Featurette from the movie Abraham Lincoln: Vampire Hunter
I've been looking forward to Abraham Lincoln: Vampire Slayer and, so, my mind has been on movies of late. Some folks are complaining that Lincoln is sacrosanct. I have teacher collegues who suggest the book and the movie border on some level of blasphemy. Now, I have an immense appreciation of Lincoln; while Madison is my mancrush, I acknowledge that Abe is probably the best president we've ever had. But ... its a piece of fiction and a movie. 'Nuff said.
I got to thinking the other day what I considered the best 'patriotic' movies out there. Now, I'm not talking about the "America: Love it or Leave it" variety. Some of the movies I came up with aren't even American. The shadow side of patriotism is nationalism. Nationalism is stuff of the Third Reich and empire building and I blanche every time I hear someone belching out some variant of 'love it or leave it'. Patriotism is a love for my country which doesn't dimish your love of yours. Think Olympics. Think the Queen's Jubilee. Think Fourth of July.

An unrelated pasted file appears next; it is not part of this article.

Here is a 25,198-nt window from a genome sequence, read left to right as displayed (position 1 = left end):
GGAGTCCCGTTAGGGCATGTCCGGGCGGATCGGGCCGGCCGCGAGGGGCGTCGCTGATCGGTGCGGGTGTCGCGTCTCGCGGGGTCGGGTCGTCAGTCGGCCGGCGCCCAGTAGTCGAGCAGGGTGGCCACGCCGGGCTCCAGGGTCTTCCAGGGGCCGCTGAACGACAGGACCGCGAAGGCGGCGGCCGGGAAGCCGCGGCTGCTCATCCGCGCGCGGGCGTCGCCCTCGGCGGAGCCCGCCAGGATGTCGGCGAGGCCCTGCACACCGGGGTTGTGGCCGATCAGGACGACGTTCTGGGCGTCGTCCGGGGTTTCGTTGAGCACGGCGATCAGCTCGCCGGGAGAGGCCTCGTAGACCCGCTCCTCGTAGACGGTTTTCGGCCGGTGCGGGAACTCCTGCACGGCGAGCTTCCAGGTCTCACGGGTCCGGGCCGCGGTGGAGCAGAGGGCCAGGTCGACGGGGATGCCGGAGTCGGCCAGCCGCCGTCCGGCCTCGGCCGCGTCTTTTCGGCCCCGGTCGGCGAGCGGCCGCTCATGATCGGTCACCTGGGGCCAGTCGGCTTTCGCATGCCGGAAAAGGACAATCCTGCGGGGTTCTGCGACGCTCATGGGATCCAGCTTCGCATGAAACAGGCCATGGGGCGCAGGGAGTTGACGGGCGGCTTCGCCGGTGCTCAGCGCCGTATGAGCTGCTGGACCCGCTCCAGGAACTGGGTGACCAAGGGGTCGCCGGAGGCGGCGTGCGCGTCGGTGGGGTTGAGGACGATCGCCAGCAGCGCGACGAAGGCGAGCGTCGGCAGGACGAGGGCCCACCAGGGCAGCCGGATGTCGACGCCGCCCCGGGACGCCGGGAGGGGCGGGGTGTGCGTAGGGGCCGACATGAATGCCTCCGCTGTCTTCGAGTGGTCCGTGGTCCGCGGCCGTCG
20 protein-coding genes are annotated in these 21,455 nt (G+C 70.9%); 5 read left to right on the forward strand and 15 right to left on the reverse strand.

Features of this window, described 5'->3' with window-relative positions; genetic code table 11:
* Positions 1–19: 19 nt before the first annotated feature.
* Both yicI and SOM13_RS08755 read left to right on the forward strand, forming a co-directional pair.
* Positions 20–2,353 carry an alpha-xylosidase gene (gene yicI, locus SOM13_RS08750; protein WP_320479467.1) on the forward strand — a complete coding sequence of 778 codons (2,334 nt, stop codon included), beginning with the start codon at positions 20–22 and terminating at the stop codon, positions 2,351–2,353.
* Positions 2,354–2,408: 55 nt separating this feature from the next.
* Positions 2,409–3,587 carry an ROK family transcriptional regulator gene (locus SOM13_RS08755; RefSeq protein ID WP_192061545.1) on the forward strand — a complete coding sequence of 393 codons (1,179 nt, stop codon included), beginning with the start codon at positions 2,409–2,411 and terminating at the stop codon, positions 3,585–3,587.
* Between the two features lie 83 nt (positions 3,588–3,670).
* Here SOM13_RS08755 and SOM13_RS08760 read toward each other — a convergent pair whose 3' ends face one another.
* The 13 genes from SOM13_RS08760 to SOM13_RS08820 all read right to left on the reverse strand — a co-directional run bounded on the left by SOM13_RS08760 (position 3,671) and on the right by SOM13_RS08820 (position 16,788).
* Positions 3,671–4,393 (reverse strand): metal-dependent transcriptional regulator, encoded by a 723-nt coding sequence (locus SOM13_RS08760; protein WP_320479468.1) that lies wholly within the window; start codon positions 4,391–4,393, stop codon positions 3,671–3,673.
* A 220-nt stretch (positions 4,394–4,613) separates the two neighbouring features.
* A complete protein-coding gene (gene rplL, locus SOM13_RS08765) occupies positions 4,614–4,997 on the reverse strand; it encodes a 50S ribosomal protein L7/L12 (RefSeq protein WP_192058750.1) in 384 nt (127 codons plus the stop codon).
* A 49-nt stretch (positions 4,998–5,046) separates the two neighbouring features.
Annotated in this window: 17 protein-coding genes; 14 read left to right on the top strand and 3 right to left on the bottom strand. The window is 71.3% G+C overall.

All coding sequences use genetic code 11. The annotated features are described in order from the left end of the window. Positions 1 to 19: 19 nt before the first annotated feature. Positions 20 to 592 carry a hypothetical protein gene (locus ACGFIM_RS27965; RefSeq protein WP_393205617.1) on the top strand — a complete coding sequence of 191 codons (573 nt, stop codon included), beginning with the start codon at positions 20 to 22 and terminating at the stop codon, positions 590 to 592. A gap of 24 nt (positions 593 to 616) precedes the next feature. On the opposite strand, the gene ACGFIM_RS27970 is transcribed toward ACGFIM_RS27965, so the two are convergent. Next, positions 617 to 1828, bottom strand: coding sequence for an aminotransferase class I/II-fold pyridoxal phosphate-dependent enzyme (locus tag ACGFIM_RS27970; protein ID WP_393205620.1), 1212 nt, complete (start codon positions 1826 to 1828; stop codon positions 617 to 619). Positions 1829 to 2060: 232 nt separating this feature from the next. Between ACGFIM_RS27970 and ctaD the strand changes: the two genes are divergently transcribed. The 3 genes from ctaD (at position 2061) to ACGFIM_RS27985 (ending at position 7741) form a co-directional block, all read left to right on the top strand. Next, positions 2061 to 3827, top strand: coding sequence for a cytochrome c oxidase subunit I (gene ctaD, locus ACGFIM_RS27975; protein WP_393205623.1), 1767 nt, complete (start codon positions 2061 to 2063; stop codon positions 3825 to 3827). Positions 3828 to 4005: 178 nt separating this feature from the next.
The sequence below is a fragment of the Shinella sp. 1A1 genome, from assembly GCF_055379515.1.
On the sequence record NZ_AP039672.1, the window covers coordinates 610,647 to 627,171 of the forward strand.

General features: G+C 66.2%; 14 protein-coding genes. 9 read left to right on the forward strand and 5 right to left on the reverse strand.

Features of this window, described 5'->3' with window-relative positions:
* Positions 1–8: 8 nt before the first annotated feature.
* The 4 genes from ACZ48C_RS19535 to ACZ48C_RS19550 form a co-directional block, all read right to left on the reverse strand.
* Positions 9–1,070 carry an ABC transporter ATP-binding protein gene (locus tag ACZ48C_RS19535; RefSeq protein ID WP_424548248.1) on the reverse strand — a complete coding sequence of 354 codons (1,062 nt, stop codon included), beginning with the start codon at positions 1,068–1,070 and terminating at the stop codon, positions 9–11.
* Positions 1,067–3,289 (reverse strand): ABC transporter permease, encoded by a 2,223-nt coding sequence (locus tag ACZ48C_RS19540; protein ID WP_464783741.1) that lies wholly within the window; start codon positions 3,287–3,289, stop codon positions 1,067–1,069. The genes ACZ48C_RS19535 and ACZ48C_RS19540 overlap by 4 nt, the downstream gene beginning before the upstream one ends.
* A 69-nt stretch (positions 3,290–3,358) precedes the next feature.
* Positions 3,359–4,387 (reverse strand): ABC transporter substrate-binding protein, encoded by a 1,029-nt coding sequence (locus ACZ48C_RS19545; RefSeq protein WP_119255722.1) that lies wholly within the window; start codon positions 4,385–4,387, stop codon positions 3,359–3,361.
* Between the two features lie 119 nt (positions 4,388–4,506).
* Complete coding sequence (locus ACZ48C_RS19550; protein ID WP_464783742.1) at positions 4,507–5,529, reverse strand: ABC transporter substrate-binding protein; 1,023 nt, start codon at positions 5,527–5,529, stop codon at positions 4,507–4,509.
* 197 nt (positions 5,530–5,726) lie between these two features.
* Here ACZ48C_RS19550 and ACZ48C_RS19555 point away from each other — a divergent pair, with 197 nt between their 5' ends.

So, over the next ten days or so, I thought I'd offer my favorite movies of that vein. Not scientific. Not comprehensive. Not even in any particular order. If you have a movie you want to suggest, please please please do.
My first selection is Mr. Smith Goes to Washington. Not a surprise to anyone who knows me. I love its honesty. Politicians and the Washington establishment aren't portrayed nicely. It's Frank Capra at his best. Better than Its a Wonderful Life. Better than Arsenic and Old Lace (my wife will probably argue with me on this point). As good as It Happened One Night.
This clip is probably my favorite of the movie. My heart ends up in my throught everytime I see it.
Yes, Mr. Smith is sappy some 75 years later. It was sappy then too. But Stewart's performance is pitch perfect and he is the politician every other tries to emulate on the campaign trail. Aw shucks and idealistic; a straight shooter looking out for the 'kids'; scrappy and willing to take on the big guns.
The movie is also incredibly funny and well written. Jean Arthur as Sen. Smith's secretary is wonderful. Claude Rains as the corrupted senator is excellent as well. It was also controversial in it release in 1939. Many thought it portrayed America politicians as too corrupt and America in a moral freefall. It is also one of the "Class of 1939"--the number of movies which became iconic in their own rights is impressive: The Wizard of Oz, Gone With the Wind and Stagecoach to name a few.
Next time: possibly the best sports movie ever made.